11 Introduction Strategic Uses of IT -- Short History 3rd & 4th editions (1990s)Strategic use attention turned inward to reengineering business processesIntent = not to automate existing processes but to totally redesign how the enterprise operatedGood idea but many failed as they were not working plans.Enterprise Resource Planning (ERP) systems were introduced.
12 Introduction Strategic Uses of IT -- Short History 3rd & 4th editions (1990s) cont.Internet’s potential becoming obviousDot-coms = looked at its outward use to gain a competitive advantageMost established firms initially used the Internet technology internally, building intranets to improve company processesPublishing e-formsAccompanying workflow processes
13 Introduction Strategic Uses of IT -- Short History 5th edition (late ’90s)Use of the Internet for business underwayOrganizations invested too much in WEB based stock market, which later crashed, this resulted Bursting of the dot com bubbleE-Business has become more reality basedIntegration of the Internet with the working of companies started.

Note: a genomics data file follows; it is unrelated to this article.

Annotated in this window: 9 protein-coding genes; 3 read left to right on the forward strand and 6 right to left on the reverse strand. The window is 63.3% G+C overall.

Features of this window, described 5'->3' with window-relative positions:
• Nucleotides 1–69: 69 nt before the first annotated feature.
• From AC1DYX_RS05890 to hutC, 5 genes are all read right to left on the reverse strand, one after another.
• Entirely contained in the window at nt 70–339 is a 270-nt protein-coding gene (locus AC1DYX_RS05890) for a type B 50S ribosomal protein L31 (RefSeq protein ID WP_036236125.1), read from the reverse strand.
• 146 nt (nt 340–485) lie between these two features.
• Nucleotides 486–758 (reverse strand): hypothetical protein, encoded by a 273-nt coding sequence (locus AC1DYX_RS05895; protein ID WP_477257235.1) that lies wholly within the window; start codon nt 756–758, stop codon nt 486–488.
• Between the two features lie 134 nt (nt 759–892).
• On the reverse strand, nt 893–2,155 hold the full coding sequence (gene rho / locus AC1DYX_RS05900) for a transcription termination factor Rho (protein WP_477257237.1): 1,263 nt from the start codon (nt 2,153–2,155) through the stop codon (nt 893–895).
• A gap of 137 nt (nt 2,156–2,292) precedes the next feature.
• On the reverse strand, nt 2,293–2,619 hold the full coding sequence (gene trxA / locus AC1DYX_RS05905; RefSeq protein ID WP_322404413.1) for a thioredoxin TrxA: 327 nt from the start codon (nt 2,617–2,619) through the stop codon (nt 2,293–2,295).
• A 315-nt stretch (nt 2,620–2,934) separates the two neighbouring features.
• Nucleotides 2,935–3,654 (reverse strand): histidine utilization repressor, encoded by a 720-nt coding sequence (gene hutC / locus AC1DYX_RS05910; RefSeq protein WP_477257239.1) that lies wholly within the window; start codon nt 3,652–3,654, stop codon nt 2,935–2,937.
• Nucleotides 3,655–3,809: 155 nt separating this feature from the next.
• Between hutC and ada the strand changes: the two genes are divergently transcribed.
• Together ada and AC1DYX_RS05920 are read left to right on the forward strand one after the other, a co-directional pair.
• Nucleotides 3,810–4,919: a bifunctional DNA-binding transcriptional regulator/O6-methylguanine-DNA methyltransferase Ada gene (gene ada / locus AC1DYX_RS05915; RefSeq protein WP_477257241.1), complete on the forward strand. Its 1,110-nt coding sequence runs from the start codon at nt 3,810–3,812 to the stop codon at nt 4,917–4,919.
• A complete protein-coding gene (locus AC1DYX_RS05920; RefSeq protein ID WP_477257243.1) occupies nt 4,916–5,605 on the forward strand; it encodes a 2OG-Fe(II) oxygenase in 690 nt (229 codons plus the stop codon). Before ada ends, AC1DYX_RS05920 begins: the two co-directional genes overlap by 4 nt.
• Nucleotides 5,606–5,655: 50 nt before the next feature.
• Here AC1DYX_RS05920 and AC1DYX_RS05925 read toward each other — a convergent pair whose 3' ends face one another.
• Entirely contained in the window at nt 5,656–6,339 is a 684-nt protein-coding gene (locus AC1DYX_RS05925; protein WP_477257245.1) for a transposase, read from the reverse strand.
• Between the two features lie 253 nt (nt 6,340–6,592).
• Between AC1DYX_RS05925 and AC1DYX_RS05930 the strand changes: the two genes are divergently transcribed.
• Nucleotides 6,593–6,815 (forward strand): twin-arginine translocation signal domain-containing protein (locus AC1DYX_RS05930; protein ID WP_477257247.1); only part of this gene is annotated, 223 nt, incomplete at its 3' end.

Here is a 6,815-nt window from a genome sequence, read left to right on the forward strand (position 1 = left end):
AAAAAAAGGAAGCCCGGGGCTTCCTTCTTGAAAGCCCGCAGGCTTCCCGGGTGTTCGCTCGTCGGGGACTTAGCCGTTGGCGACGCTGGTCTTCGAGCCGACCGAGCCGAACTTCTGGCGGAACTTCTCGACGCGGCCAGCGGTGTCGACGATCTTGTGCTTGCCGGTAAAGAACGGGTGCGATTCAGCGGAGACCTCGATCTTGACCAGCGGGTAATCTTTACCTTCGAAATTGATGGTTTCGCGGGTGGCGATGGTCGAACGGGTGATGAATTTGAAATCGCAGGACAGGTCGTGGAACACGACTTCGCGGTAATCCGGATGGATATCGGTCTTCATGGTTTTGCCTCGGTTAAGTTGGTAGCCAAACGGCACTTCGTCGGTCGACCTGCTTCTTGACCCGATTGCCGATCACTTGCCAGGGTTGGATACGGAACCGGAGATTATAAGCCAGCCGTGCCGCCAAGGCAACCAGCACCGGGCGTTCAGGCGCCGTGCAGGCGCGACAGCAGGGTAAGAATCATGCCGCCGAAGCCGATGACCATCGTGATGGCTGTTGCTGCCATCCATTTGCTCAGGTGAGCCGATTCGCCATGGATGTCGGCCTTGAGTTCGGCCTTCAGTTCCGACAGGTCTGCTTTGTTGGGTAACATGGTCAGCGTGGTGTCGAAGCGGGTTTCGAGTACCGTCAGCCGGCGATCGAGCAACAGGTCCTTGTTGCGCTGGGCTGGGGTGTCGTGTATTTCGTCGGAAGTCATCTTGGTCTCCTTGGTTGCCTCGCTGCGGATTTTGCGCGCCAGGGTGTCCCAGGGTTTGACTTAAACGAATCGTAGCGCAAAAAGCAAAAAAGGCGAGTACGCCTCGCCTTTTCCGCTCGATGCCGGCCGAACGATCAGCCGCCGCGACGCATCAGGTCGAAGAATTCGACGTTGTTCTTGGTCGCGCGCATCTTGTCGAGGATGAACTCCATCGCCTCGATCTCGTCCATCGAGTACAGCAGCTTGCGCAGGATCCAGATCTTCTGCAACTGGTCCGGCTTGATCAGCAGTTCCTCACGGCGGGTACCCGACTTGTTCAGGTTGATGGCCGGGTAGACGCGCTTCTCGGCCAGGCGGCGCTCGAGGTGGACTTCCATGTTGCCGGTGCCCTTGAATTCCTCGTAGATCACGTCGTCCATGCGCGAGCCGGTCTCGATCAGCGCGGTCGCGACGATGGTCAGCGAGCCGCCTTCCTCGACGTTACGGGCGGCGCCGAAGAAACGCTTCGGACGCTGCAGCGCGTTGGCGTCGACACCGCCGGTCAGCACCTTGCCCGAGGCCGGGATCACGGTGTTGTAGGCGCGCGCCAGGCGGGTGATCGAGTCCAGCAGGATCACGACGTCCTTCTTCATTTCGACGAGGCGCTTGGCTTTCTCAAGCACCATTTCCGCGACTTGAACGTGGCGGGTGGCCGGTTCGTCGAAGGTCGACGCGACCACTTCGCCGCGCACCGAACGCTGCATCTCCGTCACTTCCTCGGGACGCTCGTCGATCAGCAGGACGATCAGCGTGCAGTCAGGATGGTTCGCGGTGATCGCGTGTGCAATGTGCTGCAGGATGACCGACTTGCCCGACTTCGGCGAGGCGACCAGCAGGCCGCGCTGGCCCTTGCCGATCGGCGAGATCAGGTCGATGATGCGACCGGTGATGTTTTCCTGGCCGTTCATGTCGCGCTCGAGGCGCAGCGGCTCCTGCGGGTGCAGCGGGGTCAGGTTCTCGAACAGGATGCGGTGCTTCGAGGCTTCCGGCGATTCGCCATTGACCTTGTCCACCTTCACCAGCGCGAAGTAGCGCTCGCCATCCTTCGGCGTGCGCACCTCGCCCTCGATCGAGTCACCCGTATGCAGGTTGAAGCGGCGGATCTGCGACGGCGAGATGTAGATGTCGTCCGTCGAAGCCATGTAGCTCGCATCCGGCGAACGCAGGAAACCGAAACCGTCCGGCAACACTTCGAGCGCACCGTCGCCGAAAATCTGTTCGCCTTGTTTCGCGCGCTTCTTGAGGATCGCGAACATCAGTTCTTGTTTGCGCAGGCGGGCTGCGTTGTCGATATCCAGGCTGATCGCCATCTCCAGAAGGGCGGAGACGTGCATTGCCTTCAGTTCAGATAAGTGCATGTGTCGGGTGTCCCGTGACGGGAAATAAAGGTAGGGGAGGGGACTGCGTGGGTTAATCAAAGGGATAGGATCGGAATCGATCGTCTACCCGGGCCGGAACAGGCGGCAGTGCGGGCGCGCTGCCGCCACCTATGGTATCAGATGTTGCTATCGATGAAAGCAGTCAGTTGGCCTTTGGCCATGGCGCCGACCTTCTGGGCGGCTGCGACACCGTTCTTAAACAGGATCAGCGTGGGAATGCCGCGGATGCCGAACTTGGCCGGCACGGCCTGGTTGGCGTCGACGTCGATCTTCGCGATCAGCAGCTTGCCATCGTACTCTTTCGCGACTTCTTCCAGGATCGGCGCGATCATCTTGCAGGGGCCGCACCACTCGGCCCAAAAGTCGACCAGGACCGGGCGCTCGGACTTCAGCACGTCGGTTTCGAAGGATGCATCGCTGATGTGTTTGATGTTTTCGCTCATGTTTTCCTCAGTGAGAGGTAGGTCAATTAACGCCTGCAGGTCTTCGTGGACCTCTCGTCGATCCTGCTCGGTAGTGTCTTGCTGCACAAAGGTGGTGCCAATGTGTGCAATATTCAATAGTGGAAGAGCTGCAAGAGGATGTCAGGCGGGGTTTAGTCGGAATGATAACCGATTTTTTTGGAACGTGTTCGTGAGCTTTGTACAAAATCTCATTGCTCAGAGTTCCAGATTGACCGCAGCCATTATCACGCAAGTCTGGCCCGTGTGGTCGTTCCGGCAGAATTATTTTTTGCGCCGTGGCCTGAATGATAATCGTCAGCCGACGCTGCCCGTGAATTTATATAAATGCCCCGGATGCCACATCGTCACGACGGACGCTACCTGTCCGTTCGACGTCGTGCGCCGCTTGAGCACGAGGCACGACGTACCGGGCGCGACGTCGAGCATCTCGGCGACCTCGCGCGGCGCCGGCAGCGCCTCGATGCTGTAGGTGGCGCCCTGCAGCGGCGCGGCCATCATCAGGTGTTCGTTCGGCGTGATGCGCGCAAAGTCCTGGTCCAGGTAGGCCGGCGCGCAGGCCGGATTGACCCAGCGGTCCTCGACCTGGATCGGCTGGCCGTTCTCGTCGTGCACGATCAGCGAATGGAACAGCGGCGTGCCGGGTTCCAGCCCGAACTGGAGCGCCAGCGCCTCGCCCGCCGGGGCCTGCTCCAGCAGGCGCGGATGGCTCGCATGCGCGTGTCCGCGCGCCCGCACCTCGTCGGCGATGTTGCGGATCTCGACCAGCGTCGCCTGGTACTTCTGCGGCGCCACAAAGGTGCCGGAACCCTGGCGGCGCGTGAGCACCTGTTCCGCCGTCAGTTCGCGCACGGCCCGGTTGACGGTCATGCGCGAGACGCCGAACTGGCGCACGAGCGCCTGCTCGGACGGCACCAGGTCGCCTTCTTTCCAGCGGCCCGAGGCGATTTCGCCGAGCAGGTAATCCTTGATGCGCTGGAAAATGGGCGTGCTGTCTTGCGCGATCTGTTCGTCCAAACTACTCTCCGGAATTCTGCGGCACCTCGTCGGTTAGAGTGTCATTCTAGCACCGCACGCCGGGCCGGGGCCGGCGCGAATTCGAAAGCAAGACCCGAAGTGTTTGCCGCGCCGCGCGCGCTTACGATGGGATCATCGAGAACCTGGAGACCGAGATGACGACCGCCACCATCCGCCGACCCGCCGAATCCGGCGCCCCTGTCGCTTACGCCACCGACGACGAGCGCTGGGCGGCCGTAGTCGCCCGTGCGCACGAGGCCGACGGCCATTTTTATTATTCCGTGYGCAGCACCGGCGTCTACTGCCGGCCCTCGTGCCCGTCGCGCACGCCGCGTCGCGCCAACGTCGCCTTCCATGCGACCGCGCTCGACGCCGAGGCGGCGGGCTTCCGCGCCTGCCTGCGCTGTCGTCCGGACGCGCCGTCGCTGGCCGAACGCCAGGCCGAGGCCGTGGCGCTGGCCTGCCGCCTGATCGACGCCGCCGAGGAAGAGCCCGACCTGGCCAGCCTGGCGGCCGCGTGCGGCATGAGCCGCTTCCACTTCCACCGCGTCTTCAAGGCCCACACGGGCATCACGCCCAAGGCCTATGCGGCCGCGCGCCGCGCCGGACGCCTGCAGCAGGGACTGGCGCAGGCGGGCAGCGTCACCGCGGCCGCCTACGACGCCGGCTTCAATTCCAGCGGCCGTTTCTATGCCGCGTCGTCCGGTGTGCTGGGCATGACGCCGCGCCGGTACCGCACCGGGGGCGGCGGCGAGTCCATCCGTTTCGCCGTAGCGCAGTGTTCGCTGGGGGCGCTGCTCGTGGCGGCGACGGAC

14 Introduction Strategic Uses of IT -- Short History 6th edition (early ’00s)Theme = leveraging traditional operations by using the Internet to work more closely with othersInnovations of the dot-coms created competitive challenges for ‘bricks and mortar’ firmsA type of business model that includes both online and offline operations, which typically include a website and a physical store are bricks and mortar.
15 Introduction Strategic Uses of IT -- Short History 7th edition (2005)IT has become absolutely necessary for competitive parity.Being used strategically:InwardOutwardAcross
16 Strategic uses of Information Systems INTRODUCTIONHistory of Strategic Uses of IT —Since the mid-1980s, strategic uses of IT have bounded amongWorking inward,Working outward, andWorking across.The current main focus is working across.Figure 3-1 Strategic Uses of Information Systems